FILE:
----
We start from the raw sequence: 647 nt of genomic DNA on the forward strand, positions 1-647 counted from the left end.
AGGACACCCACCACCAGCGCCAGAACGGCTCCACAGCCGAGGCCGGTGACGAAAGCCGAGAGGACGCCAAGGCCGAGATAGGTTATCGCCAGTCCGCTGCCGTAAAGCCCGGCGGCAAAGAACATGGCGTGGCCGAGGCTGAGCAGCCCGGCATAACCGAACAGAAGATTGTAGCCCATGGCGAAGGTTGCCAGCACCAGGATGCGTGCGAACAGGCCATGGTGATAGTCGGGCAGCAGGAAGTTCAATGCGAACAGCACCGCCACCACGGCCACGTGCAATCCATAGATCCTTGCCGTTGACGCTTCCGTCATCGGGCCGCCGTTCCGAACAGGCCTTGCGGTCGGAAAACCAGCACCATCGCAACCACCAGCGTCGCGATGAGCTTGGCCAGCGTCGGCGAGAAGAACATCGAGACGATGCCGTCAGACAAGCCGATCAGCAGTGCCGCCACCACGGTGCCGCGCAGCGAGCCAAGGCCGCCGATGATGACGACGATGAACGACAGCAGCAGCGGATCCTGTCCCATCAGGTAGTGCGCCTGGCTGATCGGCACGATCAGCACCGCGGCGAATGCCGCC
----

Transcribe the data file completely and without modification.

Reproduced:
We start from the raw sequence: 647 nt of genomic DNA on the forward strand, positions 1-647 counted from the left end.
AGGACACCCACCACCAGCGCCAGAACGGCTCCACAGCCGAGGCCGGTGACGAAAGCCGAGAGGACGCCAAGGCCGAGATAGGTTATCGCCAGTCCGCTGCCGTAAAGCCCGGCGGCAAAGAACATGGCGTGGCCGAGGCTGAGCAGCCCGGCATAACCGAACAGAAGATTGTAGCCCATGGCGAAGGTTGCCAGCACCAGGATGCGTGCGAACAGGCCATGGTGATAGTCGGGCAGCAGGAAGTTCAATGCGAACAGCACCGCCACCACGGCCACGTGCAATCCATAGATCCTTGCCGTTGACGCTTCCGTCATCGGGCCGCCGTTCCGAACAGGCCTTGCGGTCGGAAAACCAGCACCATCGCAACCACCAGCGTCGCGATGAGCTTGGCCAGCGTCGGCGAGAAGAACATCGAGACGATGCCGTCAGACAAGCCGATCAGCAGTGCCGCCACCACGGTGCCGCGCAGCGAGCCAAGGCCGCCGATGATGACGACGATGAACGACAGCAGCAGCGGATCCTGTCCCATCAGGTAGTGCGCCTGGCTGATCGGCACGATCAGCACCGCGGCGAATGCCGCC